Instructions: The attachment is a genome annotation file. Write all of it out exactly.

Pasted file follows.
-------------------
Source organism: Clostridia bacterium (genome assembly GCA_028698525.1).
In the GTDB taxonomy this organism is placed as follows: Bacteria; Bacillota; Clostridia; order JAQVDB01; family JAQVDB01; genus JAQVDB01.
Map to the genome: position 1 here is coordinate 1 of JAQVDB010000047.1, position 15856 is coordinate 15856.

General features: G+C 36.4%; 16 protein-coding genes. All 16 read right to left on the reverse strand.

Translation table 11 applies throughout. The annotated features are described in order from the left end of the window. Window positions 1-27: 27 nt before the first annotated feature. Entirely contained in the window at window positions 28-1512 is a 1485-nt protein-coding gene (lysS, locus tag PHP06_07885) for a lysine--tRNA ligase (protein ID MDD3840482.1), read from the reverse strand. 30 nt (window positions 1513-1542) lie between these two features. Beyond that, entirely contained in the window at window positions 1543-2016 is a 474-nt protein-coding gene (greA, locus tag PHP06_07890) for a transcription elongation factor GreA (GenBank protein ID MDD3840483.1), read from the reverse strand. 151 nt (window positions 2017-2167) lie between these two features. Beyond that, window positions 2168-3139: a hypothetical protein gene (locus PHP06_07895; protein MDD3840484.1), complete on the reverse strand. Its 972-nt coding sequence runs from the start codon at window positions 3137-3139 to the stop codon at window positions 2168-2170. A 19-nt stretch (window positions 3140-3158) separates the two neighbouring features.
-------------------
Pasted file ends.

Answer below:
Source organism: Clostridia bacterium (genome assembly GCA_028698525.1).
In the GTDB taxonomy this organism is placed as follows: Bacteria; Bacillota; Clostridia; order JAQVDB01; family JAQVDB01; genus JAQVDB01.
Map to the genome: position 1 here is coordinate 1 of JAQVDB010000047.1, position 15856 is coordinate 15856.

General features: G+C 36.4%; 16 protein-coding genes. All 16 read right to left on the reverse strand.

Translation table 11 applies throughout. The annotated features are described in order from the left end of the window. Window positions 1-27: 27 nt before the first annotated feature. Entirely contained in the window at window positions 28-1512 is a 1485-nt protein-coding gene (lysS, locus tag PHP06_07885) for a lysine--tRNA ligase (protein ID MDD3840482.1), read from the reverse strand. 30 nt (window positions 1513-1542) lie between these two features. Beyond that, entirely contained in the window at window positions 1543-2016 is a 474-nt protein-coding gene (greA, locus tag PHP06_07890) for a transcription elongation factor GreA (GenBank protein ID MDD3840483.1), read from the reverse strand. 151 nt (window positions 2017-2167) lie between these two features. Beyond that, window positions 2168-3139: a hypothetical protein gene (locus PHP06_07895; protein MDD3840484.1), complete on the reverse strand. Its 972-nt coding sequence runs from the start codon at window positions 3137-3139 to the stop codon at window positions 2168-2170. A 19-nt stretch (window positions 3140-3158) separates the two neighbouring features.